Vol 2: No3 Summer 2013

Influenza Pandemic 1918
The nation was at war in Europe during the spring of 1918 when the influenza pandemic began to spread in North Carolina. In April 1919, Dr. William Rankin, the Secretary of the State Board of Health, reported the death of over 13,600 North Carolinians from influenza, and estimated that approximately 1,000,000 of North Carolina's 2.5 million inhabitants had caught the disease. Nationally, the disease killed around 700,000, and some estimates suggest anywhere from 50 to 100 million died worldwide.

A note in our church conference minutes states that “In Oct 1918, the church was closed by order of the board of health on account of the influenza epidemic and was not opened again until Jan 1st 1919.  During this time no service of any kind was held.”  The Biblical Recorder contains many obituaries between the springs of 1918 and 1919, noting death caused by Influenza or commenting on the recovery of ministers who had caught the disease.  Dr. Charles Maddry wrote in April about learning of the death of the first young person that he had baptized; a young woman, Jessie Compton.  A young teacher, Miss Louise Lanneau, at Meredith College, succumbed to the disease in May.  The North Carolina Southern Baptist Convention delayed its annual meeting in Greensboro until January 14, 1919.  And articles appear asking church members to support the continued payment of salaries of preachers and teachers, even though churches and schools were closed.  They noted that, although not at their regular work, ministers, teachers and their families were busy attending to the sick and dying.

Sidney Oldham was pastor at this time.  In their book, History of Churches in Hillsboro NC, the Lloyds state that “during the flu epidemic, Rev. and Mrs. Oldham served the sick and did a wonderful job. Our home was near the Baptist Church and it was great to see a couple like these working for the Lord and mankind.”  Dr. J. S. Spurgeon, his wife Carrie Waitt, and daughters Pattie and Mary are listed as being among those who helped by serving or furnishing nourishment to citizens of Hillsboro.   Dr. Spurgeon was a dentist who served the church as a deacon and church clerk.  Most of the relief effort was under the direction of the American Red Cross, already organized to help with the War effort.

List of Colored Members
While transcribing the handwritten church conference minutes from the old “Red Book,” we found appended to the back a “List of Colored Members of the Hillsboro Baptist Church 1856-1866, most likely compiled by church clerk, John M Blackwood in 1875.  In the handwritten minutes, the African American slaves (referred to as servants) are listed predominately by first name only and in some instances linked to their owners, e.g., James servant of Col. Jones.  Therefore, finding a list that includes both the first and last names of African Americans is significant and a valuable addition to the North Carolina Genealogical Record for Slave Surnames.   The most prominent surnames are Whitted, Strudwick, Jones, Turner, Norwood and Thompson. The “colored” congregation continued to meet at the church until April, 1868.  With the exception of Lewis Jenkins, they voluntarily withdrew their fellowship to form a church of their own, later to become Mt. Bright Baptist Church.  Interestingly, it was in Lewis Jenkin’s home that the newly formed congregation met prior to building their own place of worship.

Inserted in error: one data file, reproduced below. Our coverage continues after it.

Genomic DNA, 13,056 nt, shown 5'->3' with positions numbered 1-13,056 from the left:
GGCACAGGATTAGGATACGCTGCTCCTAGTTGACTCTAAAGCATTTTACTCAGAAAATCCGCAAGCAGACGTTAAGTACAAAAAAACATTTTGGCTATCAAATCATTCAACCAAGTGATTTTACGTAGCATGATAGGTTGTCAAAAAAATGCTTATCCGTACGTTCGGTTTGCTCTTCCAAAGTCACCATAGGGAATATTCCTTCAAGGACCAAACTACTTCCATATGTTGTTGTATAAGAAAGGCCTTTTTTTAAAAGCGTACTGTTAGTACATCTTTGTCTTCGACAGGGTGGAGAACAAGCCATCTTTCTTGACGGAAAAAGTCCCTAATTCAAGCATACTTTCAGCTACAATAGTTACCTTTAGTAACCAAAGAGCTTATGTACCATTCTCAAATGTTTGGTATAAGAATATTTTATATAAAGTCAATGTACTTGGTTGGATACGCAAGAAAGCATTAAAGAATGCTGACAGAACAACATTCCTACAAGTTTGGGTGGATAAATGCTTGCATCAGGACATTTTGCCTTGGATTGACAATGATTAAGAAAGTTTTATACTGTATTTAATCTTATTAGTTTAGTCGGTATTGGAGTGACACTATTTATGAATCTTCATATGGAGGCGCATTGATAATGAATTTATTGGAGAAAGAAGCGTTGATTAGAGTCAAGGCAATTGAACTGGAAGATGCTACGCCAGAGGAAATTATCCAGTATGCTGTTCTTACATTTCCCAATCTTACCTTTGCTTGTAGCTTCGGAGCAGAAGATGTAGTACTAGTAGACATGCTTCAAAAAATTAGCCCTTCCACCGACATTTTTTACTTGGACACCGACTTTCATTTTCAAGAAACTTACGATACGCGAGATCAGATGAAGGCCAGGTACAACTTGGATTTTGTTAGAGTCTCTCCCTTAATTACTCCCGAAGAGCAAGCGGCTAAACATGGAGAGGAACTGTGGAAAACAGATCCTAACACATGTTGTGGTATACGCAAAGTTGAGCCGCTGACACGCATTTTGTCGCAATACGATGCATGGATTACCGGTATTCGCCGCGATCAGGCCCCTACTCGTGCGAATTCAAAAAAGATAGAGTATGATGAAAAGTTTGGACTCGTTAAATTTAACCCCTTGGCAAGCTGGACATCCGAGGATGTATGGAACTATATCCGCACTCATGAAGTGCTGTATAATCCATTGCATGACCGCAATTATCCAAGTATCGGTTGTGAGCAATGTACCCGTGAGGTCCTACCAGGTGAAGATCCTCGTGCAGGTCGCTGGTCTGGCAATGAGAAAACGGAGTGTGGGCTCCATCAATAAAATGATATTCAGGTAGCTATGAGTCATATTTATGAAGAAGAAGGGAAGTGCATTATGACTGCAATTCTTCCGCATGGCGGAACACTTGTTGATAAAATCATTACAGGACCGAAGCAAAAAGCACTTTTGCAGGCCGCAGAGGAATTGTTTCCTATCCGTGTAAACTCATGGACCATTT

Our desire is to learn more about these members who played such an important role in our church history and founded the Mt. Bright Baptist Church.  Mrs. Susan Graham, a founding member of the church and wife of William Graham, Governor of North Carolina, gave the original church building site for Mt. Bright to these former members of our church. 

Interesting Tidbits about Former Pastors – Biographies have been written for all of our former pastors and can be found on the church’s website. 

Sidney W. Oldham, pastor from 1916 to 1922, was born in Chatham County, NC, on May 31, 1871.   He studied at Olive's Chapel Preparatory School a few miles west of Apex, NC before attending Wake Forest College in 1891 to study for the ministry.  He married Emma H (maiden name unknown) in 1898.  According to a 1920 US census, they had six children:  Mabel, Wayne and Warren (twin boys), Helen, Lois and Frances.  On February 13, 1916, Oldham accepted the call to preach at Hillsborough, Mars Hill, and Berry’s Grove.  He and his family moved into the renovated parsonage adjacent to the church.  Two additional rooms were added, most likely, upstairs to accommodate the family.  In June 1916, a motion was made to “check with the Power and Light Co. “to see what they could get the church lited {sic} for.”  The electric work was completed in 1917. In April 1916, the church requested that a presbytery be formed to organize “a Baptist Church at West Hillsborough.”  The presbytery met on April 27th for this purpose.  Oldham preached for the West End Baptist Church until a pastor could be found.   The First World War started while the Oldhams were in Hillsboro.  The influenza epidemic occurred in 1918 and the Oldhams pitched in to help the sick and their families.

Oldham resigned as pastor on January 22, 1922 but continued in the ministry at other churches until age 77, retiring in 1948.  He died at age 91 on November 25, 1962.  Emma who was born on April 17, 1875 died on February 19, 1967.  They are buried in the Lystra Baptist Church Cemetery in Chatham County – his home church that ordained him as a minister.

First Baptist Church Hillsborough NC
201 W. King Street
Hillsborough, NC 27278

Copyright 2012
First Baptist Church of Hillsborough, 223 West King Street, Hillsborough NC 27278, 919-732-8174